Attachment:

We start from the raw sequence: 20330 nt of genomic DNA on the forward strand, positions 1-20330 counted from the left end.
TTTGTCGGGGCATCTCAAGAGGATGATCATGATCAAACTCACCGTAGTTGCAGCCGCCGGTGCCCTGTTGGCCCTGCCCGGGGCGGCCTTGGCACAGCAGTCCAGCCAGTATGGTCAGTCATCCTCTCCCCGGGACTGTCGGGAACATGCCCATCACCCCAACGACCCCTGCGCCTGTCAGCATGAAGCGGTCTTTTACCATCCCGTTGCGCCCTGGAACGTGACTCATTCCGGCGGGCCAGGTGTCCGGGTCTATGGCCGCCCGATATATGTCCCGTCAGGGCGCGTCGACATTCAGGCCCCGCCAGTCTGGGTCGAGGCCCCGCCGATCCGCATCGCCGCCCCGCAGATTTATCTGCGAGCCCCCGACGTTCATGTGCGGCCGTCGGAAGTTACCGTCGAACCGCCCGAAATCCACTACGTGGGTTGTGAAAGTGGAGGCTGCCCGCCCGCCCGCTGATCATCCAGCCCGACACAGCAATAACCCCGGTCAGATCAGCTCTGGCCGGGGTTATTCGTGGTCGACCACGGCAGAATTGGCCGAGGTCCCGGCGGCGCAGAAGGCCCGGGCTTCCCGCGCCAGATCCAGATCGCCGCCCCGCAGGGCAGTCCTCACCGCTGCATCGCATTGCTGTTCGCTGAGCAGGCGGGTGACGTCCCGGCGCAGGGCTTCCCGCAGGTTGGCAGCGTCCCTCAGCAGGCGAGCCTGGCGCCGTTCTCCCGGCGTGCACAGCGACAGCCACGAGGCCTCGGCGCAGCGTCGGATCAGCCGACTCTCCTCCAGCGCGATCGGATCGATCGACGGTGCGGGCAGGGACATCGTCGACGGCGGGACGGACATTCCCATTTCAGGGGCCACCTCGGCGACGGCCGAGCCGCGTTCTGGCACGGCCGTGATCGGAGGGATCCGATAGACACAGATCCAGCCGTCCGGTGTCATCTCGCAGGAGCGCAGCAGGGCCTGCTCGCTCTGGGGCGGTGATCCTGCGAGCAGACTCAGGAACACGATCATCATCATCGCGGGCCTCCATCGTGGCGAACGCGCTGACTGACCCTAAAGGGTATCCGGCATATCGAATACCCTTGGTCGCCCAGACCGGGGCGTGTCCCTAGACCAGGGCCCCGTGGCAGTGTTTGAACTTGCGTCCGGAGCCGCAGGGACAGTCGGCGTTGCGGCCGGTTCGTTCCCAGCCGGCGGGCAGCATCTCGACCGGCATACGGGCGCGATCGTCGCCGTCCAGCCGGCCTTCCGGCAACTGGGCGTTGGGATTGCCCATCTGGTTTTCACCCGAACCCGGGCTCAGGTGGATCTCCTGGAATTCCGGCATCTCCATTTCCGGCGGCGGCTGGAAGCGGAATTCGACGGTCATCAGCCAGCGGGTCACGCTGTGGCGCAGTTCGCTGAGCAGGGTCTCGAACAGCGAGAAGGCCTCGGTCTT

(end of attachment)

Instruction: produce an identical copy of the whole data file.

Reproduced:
We start from the raw sequence: 20330 nt of genomic DNA on the forward strand, positions 1-20330 counted from the left end.
TTTGTCGGGGCATCTCAAGAGGATGATCATGATCAAACTCACCGTAGTTGCAGCCGCCGGTGCCCTGTTGGCCCTGCCCGGGGCGGCCTTGGCACAGCAGTCCAGCCAGTATGGTCAGTCATCCTCTCCCCGGGACTGTCGGGAACATGCCCATCACCCCAACGACCCCTGCGCCTGTCAGCATGAAGCGGTCTTTTACCATCCCGTTGCGCCCTGGAACGTGACTCATTCCGGCGGGCCAGGTGTCCGGGTCTATGGCCGCCCGATATATGTCCCGTCAGGGCGCGTCGACATTCAGGCCCCGCCAGTCTGGGTCGAGGCCCCGCCGATCCGCATCGCCGCCCCGCAGATTTATCTGCGAGCCCCCGACGTTCATGTGCGGCCGTCGGAAGTTACCGTCGAACCGCCCGAAATCCACTACGTGGGTTGTGAAAGTGGAGGCTGCCCGCCCGCCCGCTGATCATCCAGCCCGACACAGCAATAACCCCGGTCAGATCAGCTCTGGCCGGGGTTATTCGTGGTCGACCACGGCAGAATTGGCCGAGGTCCCGGCGGCGCAGAAGGCCCGGGCTTCCCGCGCCAGATCCAGATCGCCGCCCCGCAGGGCAGTCCTCACCGCTGCATCGCATTGCTGTTCGCTGAGCAGGCGGGTGACGTCCCGGCGCAGGGCTTCCCGCAGGTTGGCAGCGTCCCTCAGCAGGCGAGCCTGGCGCCGTTCTCCCGGCGTGCACAGCGACAGCCACGAGGCCTCGGCGCAGCGTCGGATCAGCCGACTCTCCTCCAGCGCGATCGGATCGATCGACGGTGCGGGCAGGGACATCGTCGACGGCGGGACGGACATTCCCATTTCAGGGGCCACCTCGGCGACGGCCGAGCCGCGTTCTGGCACGGCCGTGATCGGAGGGATCCGATAGACACAGATCCAGCCGTCCGGTGTCATCTCGCAGGAGCGCAGCAGGGCCTGCTCGCTCTGGGGCGGTGATCCTGCGAGCAGACTCAGGAACACGATCATCATCATCGCGGGCCTCCATCGTGGCGAACGCGCTGACTGACCCTAAAGGGTATCCGGCATATCGAATACCCTTGGTCGCCCAGACCGGGGCGTGTCCCTAGACCAGGGCCCCGTGGCAGTGTTTGAACTTGCGTCCGGAGCCGCAGGGACAGTCGGCGTTGCGGCCGGTTCGTTCCCAGCCGGCGGGCAGCATCTCGACCGGCATACGGGCGCGATCGTCGCCGTCCAGCCGGCCTTCCGGCAACTGGGCGTTGGGATTGCCCATCTGGTTTTCACCCGAACCCGGGCTCAGGTGGATCTCCTGGAATTCCGGCATCTCCATTTCCGGCGGCGGCTGGAAGCGGAATTCGACGGTCATCAGCCAGCGGGTCACGCTGTGGCGCAGTTCGCTGAGCAGGGTCTCGAACAGCGAGAAGGCCTCGGTCTT